Luca Campigotto

In the Best Years, the Saddest days

For weeks on end, I walked through the mountains with the final words of a letter running through my head—a letter written by a soldier on the front to his girlfriend: “write often, write to me again”. As I trudged uphill, tripping, climbing, the solitude of that soldier kept me company and seemed to renew my energy. The backpack holding my camera was undoubtedly lighter than the 35 kilo loads they had to haul back then, and though the tripod in my hand seemed at times to sway back and forth like a rifle, no one was going to shoot me. And so, I went on thinking, “write to me again”—and your words of love will silence my fear and fatigue.

The war fought in the mountains of Italy was a war like no other, and utterly senseless. For three years, tens of thousands of men, many of them not yet twenty years old, hunted each other down among rocks and crags in a grand and cruel game of hide-and-seek. A true theatre of war, in which the armies’ outposts were often so near to one another that the soldiers could hear voices rising from the enemy trenches. Hopelessly near, at times, rendering all bombardment impossible, given the great risk of hitting your own troops along with the enemy.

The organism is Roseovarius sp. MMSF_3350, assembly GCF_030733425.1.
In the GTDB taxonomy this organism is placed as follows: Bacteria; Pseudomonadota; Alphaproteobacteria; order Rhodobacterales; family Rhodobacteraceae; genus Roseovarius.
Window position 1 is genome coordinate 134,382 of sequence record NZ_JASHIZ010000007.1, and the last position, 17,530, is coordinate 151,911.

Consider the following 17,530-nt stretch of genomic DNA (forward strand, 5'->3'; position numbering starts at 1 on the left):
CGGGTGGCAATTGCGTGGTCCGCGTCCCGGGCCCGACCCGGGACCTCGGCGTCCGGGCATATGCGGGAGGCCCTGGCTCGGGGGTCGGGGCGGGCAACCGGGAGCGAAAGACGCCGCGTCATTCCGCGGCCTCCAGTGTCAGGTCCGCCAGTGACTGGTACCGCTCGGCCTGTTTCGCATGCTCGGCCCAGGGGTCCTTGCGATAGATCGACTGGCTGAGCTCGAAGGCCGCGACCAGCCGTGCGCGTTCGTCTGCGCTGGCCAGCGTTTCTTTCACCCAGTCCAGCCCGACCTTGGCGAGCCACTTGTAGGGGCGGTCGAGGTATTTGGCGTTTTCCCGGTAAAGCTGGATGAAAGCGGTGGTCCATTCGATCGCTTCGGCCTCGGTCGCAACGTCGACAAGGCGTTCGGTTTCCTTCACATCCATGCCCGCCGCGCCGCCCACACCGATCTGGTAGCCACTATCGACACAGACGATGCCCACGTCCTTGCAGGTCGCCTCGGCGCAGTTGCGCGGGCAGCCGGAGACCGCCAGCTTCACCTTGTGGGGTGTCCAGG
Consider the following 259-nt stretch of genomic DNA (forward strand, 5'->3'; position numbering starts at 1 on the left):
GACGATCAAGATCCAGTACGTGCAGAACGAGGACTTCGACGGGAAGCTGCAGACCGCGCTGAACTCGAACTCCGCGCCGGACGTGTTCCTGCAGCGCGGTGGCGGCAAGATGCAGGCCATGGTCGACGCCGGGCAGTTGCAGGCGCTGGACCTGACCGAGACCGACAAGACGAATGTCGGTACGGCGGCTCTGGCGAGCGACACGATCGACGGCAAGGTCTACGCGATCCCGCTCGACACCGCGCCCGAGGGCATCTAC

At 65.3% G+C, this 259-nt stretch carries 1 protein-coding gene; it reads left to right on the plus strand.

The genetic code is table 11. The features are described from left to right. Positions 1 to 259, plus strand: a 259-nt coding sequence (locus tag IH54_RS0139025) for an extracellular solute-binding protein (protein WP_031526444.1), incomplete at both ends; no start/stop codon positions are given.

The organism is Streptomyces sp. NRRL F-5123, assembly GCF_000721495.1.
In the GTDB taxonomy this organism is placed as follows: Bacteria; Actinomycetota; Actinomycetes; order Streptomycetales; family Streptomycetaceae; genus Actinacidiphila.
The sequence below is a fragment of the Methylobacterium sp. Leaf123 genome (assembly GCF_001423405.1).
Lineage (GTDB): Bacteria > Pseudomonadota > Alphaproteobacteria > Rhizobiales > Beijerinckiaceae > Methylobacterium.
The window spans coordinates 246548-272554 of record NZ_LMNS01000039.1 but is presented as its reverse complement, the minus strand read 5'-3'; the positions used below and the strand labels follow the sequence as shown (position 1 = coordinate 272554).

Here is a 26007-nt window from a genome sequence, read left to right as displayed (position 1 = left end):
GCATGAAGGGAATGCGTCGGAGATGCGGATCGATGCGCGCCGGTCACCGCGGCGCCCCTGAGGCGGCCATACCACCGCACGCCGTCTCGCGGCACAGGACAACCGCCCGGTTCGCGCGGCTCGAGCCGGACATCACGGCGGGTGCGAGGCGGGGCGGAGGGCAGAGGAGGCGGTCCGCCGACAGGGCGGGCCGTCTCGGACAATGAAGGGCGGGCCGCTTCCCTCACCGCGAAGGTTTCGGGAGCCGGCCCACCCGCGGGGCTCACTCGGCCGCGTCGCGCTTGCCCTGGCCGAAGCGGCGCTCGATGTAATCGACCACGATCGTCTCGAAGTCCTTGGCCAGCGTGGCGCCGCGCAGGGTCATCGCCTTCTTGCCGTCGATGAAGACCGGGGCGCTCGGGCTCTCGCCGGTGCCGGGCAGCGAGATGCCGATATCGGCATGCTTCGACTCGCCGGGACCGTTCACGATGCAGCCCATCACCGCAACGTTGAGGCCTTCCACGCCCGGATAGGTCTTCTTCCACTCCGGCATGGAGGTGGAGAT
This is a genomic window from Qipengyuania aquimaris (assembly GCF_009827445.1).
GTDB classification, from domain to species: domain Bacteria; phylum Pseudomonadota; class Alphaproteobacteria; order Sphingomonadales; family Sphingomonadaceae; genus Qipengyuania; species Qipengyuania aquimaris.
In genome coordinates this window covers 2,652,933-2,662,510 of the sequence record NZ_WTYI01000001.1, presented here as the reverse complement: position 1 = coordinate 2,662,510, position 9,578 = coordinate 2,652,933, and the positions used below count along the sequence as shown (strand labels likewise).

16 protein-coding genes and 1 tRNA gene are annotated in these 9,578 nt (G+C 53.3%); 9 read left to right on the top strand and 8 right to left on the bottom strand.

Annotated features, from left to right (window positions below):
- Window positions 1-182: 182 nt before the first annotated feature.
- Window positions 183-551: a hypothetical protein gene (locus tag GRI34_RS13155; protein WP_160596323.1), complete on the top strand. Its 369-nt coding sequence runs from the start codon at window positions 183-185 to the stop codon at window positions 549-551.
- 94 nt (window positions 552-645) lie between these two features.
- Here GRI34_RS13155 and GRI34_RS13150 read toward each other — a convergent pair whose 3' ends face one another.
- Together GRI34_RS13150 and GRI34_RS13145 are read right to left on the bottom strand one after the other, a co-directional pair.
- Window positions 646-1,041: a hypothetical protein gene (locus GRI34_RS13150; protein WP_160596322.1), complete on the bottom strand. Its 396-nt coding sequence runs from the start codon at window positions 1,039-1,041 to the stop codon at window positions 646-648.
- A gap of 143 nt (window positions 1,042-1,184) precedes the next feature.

A war fought under the constant threat of snipers, frostbite on the mountaintops and thirst on the Karst Plateau. A war in which the soldiers, to conquer their unbearable fear, often charged into battle drunk on grappa. Where men climbed out of the trenches into an incomprehensible bedlam of screams, noises and smoke shrouding the air. Cries of fear blended with the shouting of commands. The wounded howled in pain amidst cannon blasts and raining shrapnel. A war so senseless that, on one or two occasions, the Austro-Hungarian troops lowered their machine guns, with which they were mowing down the assaulting Italians, and invited their enemies to desist and put an end to the carnage. While to the rear, a paradox within a paradox, the Carabinieri awaited, threatening to shoot any of their own soldiers who dared retreat.

A war in which, every now and then, perhaps at Christmas or Easter, the armies would say enough is enough and hash out an hour long cease-fire. Troops from both sides descended into the valley of the no-man’s-land to trade cigarettes, grappa and chocolate. Only to call the truce off, go back to their positions, and start shooting again.

“Gebirgskrieg” was the name the Austro-Hungarians gave to the conflict, mountain war. An experience at the very limit of man’s ability, a trial of strength which, at such high altitudes, became almost a competitive sport. Entire units were made up of expert climbers who, under the cover of darkness and with their leather-soled shoes to muffle their footsteps, ventured up even the steepest cliffs just to conquer a single patch of rock—territorial gains often of little signifiance, which they would then lose the next day and perhaps re-conquer a week later. And all of this in a wondrous natural environment, surrounded by a landscape which could prove merciless, under metres of snow, or enchanting, carpeted with green fields in the summer.